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    PPF Vs FD

    We spend a vast portion of our lives trying to make money, working long hours, putting in the extra effort just to make enough money to lead a decent life. Earning money can be a pretty mundane job on occasions, but we still do it, not only for our present but to secure our future as well. In a lot of cases, making the right investment choice becomes harder than actually earning the money itself, with people blowing up their hard earned money on wrong investments. These investments could make or break our future and it pays to choose them wisely. With respect to India, Fixed Deposits and Public Provident Fund (PPF) are two extremely popular investment options, each vying to attract investors with a slew of benefits and features.

    Fixed Deposits and Public Provident Fund can be considered as two sides of the same coin, offering multiple benefits while retaining their individual characteristics. So which option is better? Fixed Deposit or PPF? Here are a few points about both of them which might help solve the confusion.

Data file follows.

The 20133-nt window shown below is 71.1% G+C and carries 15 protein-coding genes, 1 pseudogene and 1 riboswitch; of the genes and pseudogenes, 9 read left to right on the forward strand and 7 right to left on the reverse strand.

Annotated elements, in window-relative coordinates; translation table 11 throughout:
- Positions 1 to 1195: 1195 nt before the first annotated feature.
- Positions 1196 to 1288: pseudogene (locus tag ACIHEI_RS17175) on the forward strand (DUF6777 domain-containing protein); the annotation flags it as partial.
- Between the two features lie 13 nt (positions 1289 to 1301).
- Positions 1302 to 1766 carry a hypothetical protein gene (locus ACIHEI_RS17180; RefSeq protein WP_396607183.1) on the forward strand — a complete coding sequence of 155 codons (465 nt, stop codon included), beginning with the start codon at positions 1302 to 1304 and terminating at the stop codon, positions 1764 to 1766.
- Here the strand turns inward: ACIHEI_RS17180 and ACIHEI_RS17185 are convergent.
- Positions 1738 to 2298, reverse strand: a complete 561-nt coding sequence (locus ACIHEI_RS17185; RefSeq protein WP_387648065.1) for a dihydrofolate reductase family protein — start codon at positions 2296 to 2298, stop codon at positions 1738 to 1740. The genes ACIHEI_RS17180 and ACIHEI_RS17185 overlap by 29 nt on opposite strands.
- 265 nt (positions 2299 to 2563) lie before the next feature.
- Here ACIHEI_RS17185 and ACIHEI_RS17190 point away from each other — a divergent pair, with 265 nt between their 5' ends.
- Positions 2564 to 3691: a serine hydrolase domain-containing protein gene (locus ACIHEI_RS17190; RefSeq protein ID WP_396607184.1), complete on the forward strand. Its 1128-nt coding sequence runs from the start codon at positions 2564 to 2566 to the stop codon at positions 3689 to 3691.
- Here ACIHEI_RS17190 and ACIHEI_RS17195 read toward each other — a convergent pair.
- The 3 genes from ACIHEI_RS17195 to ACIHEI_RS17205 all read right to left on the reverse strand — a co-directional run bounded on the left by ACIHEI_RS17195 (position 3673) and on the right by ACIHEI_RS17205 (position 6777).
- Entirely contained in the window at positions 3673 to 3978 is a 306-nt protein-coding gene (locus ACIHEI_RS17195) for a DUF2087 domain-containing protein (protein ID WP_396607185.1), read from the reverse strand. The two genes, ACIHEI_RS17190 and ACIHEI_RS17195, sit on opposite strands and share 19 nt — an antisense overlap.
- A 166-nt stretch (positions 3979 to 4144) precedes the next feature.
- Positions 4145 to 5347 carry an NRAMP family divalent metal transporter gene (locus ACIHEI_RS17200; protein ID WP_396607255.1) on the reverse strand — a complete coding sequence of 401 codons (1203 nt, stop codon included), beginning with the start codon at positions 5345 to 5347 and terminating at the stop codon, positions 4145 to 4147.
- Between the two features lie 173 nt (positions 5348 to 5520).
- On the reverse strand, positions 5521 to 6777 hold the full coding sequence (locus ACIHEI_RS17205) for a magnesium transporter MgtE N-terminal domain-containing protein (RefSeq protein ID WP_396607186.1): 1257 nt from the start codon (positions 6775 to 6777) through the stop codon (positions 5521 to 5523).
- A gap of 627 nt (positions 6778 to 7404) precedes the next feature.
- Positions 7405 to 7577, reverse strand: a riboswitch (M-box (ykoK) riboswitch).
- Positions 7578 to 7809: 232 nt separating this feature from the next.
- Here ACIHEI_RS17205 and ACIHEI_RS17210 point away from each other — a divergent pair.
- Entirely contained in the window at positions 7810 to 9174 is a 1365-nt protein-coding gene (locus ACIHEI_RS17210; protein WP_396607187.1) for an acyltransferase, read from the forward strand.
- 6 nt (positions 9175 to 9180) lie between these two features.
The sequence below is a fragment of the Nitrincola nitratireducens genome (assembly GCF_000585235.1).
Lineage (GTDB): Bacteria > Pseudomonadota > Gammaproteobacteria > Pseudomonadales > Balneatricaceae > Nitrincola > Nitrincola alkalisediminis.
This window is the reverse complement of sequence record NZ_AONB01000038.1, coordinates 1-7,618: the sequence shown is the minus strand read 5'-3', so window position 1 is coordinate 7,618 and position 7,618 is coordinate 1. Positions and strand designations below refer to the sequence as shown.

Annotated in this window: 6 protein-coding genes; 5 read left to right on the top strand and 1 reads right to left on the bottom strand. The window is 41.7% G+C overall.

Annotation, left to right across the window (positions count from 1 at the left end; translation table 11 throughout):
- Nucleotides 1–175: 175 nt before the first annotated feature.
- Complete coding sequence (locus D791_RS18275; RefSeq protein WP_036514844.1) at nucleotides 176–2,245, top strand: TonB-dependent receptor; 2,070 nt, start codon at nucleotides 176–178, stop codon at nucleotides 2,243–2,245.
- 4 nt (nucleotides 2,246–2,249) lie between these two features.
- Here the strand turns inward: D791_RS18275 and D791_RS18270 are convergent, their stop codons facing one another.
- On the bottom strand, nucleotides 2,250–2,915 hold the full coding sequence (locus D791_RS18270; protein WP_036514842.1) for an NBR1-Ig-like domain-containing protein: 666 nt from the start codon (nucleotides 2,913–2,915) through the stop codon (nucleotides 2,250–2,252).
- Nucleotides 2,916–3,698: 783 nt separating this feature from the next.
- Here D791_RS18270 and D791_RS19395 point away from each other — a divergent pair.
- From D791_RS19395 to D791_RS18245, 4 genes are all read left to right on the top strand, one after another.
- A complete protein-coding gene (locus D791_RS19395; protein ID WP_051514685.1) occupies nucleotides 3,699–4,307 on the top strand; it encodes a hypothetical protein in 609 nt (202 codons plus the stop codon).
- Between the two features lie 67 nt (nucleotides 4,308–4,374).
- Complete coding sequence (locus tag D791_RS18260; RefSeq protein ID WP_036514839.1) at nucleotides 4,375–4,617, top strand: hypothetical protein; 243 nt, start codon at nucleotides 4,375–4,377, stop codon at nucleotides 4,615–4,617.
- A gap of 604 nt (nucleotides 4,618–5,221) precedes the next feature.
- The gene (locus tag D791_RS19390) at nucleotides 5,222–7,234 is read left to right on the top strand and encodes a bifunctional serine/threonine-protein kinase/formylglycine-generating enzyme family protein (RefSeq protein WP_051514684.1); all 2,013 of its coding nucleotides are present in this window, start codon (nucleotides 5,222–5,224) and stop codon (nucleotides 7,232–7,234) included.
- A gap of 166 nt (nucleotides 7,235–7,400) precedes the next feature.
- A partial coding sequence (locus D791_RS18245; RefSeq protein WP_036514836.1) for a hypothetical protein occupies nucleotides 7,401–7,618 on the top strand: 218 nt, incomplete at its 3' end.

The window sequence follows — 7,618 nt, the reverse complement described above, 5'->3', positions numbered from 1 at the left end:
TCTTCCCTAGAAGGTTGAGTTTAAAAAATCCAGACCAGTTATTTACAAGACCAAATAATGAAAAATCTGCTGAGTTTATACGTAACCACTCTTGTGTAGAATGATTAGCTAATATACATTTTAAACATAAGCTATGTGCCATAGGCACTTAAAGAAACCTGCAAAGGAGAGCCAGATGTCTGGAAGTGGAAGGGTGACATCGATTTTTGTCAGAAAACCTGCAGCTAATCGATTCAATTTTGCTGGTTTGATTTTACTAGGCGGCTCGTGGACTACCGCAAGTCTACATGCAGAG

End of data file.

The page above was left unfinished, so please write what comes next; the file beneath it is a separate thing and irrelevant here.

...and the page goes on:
1. Maturity or Lock in Period – The Lock in period refers to the time duration before which an investment reaches its maturity. Public Provident Funds come with a maturity period of 15 years, an extremely long time period indeed. Fixed Deposits on the other hand can have lock in periods ranging from 7 days to 10 years, depending on the needs of an individual, thus offering more flexibility in terms of planning for the immediate future.
    2. Interest Rates – The interest rate on PPFs is fixed by the Government and only the government can change this rate. The current interest rate on PPFs stands at 8.7% per annum. The interest rates on Fixed Deposits are fixed by individual banks and an individual could stand a chance to get a higher interest rate by doing a quick survey. Most banks offer an interest rate ranging between 8.5-9% per annum, with some banks going higher, depending on the age of investors and the term period. Company Fixed Deposits offer higher interest rates, ranging anywhere between 12-13% per annum, but come with an element of risk attached to them.